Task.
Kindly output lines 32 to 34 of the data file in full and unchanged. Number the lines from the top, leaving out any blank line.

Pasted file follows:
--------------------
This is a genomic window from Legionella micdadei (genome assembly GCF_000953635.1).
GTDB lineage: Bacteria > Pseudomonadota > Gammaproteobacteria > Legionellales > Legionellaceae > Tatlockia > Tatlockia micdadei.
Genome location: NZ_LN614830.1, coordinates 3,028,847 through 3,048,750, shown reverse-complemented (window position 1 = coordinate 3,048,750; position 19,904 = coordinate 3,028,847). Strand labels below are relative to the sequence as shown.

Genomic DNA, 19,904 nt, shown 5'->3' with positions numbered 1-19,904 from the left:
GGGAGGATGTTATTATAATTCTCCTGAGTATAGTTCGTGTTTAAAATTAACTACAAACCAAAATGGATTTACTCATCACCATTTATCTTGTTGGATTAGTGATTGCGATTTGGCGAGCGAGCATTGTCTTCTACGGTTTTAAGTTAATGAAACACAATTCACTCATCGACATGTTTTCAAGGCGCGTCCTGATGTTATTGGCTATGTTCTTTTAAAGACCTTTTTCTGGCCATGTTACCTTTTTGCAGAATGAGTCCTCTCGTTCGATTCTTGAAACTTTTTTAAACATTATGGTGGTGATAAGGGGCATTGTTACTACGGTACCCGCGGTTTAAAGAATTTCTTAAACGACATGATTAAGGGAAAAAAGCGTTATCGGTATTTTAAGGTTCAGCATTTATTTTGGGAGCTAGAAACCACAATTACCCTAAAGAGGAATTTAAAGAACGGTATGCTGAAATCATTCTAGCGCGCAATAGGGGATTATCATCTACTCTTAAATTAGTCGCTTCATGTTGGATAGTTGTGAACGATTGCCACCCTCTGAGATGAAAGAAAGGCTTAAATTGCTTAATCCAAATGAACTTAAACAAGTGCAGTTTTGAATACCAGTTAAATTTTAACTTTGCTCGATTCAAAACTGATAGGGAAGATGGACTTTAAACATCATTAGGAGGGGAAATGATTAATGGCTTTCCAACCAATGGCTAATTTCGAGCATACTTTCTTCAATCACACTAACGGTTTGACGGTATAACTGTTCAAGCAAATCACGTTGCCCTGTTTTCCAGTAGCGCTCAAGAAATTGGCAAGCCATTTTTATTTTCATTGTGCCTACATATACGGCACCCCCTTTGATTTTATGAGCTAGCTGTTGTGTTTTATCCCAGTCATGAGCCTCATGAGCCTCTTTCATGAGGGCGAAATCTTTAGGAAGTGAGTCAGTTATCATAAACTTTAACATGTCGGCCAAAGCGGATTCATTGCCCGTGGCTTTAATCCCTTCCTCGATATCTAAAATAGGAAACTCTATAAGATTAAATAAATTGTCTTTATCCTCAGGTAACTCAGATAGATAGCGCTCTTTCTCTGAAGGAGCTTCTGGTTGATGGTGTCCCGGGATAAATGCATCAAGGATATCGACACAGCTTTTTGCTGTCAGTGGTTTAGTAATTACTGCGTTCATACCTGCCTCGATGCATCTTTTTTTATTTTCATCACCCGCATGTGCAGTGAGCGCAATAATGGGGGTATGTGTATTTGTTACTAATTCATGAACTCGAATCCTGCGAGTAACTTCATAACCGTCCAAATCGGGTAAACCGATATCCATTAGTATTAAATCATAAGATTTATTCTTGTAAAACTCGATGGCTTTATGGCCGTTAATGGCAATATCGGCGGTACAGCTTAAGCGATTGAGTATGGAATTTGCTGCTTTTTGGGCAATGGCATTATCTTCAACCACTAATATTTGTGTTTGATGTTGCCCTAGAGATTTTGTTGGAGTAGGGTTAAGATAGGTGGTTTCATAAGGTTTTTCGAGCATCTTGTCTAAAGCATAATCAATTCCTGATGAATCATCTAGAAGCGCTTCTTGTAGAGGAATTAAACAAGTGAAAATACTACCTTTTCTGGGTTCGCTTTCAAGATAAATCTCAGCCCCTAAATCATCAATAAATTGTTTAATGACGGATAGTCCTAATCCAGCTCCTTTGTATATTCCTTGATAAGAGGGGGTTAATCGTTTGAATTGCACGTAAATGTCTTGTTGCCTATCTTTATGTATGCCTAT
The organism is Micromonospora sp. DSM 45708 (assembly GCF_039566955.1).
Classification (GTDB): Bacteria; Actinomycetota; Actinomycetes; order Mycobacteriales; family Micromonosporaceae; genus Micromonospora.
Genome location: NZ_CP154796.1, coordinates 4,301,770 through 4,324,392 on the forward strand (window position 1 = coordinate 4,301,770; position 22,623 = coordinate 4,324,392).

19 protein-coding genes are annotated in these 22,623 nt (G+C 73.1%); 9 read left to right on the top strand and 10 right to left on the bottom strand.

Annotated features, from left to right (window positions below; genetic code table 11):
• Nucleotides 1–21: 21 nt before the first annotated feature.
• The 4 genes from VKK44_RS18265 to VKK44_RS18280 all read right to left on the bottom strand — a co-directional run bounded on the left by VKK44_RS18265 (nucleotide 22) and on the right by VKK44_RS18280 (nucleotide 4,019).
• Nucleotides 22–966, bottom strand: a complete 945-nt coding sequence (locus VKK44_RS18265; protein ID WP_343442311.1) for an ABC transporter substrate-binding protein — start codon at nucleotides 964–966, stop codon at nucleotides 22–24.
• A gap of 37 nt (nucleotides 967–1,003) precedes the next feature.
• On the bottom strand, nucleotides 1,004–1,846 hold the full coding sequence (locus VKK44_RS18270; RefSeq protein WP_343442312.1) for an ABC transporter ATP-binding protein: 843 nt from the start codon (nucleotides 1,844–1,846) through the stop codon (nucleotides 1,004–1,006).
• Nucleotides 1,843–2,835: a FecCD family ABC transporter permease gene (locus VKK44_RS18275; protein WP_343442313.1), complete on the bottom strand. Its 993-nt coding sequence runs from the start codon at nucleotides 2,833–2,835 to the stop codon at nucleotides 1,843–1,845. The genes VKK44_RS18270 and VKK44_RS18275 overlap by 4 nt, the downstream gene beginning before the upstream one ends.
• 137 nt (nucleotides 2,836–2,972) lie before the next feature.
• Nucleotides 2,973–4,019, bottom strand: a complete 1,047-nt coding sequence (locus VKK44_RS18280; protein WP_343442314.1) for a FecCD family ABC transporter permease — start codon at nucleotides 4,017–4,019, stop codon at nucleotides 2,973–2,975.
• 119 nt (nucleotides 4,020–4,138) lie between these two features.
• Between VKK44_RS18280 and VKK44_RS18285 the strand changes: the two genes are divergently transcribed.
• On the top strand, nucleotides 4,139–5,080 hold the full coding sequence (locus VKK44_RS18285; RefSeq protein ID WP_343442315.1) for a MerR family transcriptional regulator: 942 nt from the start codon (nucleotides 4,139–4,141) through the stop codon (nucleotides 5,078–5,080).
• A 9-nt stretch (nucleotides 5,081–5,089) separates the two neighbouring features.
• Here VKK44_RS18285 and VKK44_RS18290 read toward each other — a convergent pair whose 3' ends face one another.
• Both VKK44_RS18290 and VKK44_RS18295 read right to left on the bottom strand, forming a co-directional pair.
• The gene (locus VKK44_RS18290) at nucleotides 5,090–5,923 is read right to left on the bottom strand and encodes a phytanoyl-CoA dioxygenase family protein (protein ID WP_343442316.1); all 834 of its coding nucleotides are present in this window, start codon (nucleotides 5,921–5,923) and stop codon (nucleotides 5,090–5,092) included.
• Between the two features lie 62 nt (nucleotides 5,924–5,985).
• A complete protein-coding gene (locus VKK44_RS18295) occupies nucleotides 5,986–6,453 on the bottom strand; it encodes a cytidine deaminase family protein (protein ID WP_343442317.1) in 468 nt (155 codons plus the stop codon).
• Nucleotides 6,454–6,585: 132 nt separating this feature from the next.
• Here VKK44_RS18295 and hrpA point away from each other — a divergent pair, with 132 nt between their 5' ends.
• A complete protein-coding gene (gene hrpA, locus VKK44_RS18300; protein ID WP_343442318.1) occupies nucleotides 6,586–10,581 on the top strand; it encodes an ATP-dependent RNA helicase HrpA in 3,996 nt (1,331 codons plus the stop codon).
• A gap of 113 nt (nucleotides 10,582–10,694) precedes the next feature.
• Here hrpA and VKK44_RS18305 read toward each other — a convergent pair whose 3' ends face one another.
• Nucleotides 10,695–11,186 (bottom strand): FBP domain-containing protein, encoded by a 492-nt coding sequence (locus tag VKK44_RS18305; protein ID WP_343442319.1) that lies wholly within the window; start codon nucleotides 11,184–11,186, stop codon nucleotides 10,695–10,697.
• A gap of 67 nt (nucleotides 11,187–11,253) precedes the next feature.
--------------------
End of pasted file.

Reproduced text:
• Here hrpA and VKK44_RS18305 read toward each other — a convergent pair whose 3' ends face one another.
• Nucleotides 10,695–11,186 (bottom strand): FBP domain-containing protein, encoded by a 492-nt coding sequence (locus tag VKK44_RS18305; protein ID WP_343442319.1) that lies wholly within the window; start codon nucleotides 11,184–11,186, stop codon nucleotides 10,695–10,697.
• A gap of 67 nt (nucleotides 11,187–11,253) precedes the next feature.